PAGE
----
Alternatively, to analyze the \(H_2O\) molecule in terms of hybrid orbitals, one first combines the Oxygen 2s, \(2p_z, 2p_x and 2p_y\) orbitals to form four \(sp^3\) hybrid orbitals. The valence-shell electron-pair repulsion (VSEPR) model of chemical bonding (see R. J. Gillespie and R. S. Nyholm, Quart. Rev. 11, 339 (1957) and R. J. Gillespie, J. Chem. Educ. 40, 295 (1963)) directs one to involve all of the Oxygen valence orbitals in the hybridization because four \(\sigma\)-bond or nonbonding electron pairs need to be accommodated about the Oxygen center; no \(\pi\) orbital interactions are involved, of course. Having formed the four \(sp^3\) hybrid orbitals, one proceeds as with the primitive atomic orbitals; one forms symmetry adapted orbitals. In this case, the two Hydrogen 1s orbitals are combined exactly as above to form

\[0.707(1s_L + 1s_R)\]

and

\[0.707(1s_L - 1s_R).\]

The two \(sp^3\) hybrids which lie in the plane of the H and O nuclei ( label them L and R) are combined to give symmetry adapted hybrids: 0.707(L+R) and 0.707(L-R), which are of \(a_1 \text{ and } b_2\) symmetry, respectively (Figure Figure 5.2.3). The two \(sp^3\) hybrids that lie above and below the plane of the three nuclei (label them T and B) are also symmetry adapted to form 0.707(T+ B) and 0.707(TB), which are of \(a_1 \text{ and } b_1\) symmetry, respectively. Once again, one has broken the 6x6 secular problem into a 3x3 \(a_1\) block, a 2x2 \(b_2\) block and a 1x1 \(b_1\) block. Although the resulting bonding, nonbonding and antibonding \(a_1\) orbitals, the bonding and antibonding \(b_2\) orbitals and the nonbonding \(b_1\) orbital are now viewed as formed from symmetry adapted Hydrogen orbitals and four Oxygen \(sp^3\) orbitals, they are, of course, **exactly the same** molecular orbitals as were obtained earlier in terms of the symmetry adapted primitive aos. The formation of hybrid orbitals was an intermediate step which could not alter the final outcome.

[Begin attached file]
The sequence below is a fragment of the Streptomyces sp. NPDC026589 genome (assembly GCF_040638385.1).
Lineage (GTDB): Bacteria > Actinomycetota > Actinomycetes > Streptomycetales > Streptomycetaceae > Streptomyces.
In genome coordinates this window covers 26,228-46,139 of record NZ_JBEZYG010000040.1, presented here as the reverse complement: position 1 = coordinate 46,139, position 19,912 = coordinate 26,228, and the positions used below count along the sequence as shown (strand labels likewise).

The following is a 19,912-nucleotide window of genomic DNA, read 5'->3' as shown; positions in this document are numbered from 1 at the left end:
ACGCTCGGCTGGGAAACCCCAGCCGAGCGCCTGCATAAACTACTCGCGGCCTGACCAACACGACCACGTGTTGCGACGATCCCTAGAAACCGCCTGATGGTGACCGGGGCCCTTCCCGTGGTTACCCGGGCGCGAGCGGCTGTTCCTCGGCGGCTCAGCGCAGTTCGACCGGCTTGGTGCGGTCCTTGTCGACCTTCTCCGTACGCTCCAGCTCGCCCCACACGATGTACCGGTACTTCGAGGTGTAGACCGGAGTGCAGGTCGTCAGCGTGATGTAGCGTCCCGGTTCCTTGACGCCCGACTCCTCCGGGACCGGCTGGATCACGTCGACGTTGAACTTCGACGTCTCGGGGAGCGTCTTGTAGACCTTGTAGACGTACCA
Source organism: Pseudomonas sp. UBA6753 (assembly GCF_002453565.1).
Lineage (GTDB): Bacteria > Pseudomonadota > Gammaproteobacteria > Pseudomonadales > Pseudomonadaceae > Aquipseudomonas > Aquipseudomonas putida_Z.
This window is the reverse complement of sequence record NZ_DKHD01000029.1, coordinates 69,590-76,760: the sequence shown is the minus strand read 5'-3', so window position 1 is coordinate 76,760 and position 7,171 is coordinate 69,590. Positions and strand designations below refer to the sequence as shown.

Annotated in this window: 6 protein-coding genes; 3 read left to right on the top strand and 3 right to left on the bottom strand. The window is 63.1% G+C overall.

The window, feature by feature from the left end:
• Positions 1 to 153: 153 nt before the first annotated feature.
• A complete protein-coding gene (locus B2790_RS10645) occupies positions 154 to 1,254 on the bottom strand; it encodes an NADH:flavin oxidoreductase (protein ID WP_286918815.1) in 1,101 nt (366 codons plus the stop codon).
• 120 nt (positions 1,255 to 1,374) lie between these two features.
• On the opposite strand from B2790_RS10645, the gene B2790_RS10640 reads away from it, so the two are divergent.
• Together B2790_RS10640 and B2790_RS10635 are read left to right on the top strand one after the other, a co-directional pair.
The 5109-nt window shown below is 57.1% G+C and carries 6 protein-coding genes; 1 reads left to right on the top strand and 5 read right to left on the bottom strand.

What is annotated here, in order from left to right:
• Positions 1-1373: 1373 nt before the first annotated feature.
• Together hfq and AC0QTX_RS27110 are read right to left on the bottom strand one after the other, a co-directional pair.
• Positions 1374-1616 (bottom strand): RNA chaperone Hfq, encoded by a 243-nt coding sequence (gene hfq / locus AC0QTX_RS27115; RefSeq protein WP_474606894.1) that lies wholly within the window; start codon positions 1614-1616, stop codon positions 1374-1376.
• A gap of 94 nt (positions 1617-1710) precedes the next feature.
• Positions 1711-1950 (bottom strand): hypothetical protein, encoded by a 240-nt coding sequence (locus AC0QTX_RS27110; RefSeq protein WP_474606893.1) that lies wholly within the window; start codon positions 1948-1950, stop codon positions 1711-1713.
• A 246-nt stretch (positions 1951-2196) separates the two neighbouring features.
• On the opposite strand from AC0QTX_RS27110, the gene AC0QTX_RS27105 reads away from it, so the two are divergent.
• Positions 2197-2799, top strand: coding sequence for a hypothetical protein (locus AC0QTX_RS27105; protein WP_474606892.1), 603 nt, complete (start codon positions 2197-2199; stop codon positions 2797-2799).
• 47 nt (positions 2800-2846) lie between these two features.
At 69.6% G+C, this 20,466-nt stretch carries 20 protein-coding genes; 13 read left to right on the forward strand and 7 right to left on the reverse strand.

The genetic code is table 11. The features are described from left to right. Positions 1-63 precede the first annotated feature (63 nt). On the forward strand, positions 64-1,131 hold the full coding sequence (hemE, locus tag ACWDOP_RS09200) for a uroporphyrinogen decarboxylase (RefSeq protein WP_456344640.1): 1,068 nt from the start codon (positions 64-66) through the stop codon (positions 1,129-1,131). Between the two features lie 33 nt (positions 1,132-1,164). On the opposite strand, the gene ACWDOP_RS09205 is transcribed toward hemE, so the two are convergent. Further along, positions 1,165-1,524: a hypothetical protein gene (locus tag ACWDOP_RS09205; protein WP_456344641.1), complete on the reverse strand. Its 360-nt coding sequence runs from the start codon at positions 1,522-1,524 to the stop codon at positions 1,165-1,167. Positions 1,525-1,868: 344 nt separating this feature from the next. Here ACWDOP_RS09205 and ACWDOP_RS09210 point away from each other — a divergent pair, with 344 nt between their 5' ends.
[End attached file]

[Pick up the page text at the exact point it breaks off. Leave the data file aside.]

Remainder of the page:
Figure 5.2.3: Insert caption here!

That no degenerate molecular orbitals arose in the above examples is a result of the fact that the \(C_{2v}\) point group to which \(H_2O\) and the allyl system belong (and certainly the \(C_s\) subgroup which was used above in the allyl case) has no degenerate representations. Molecules with higher symmetry such as \(NH_3 , CH_4\), and benzene have energetically degenerate orbitals because their molecular point groups have degenerate representations.

## Contributors and Attributions

Jack Simons (Henry Eyring Scientist and Professor of Chemistry, U. Utah) Telluride Schools on Theoretical Chemistry and Jeff A. Nichols (Oak Ridge National Laboratory)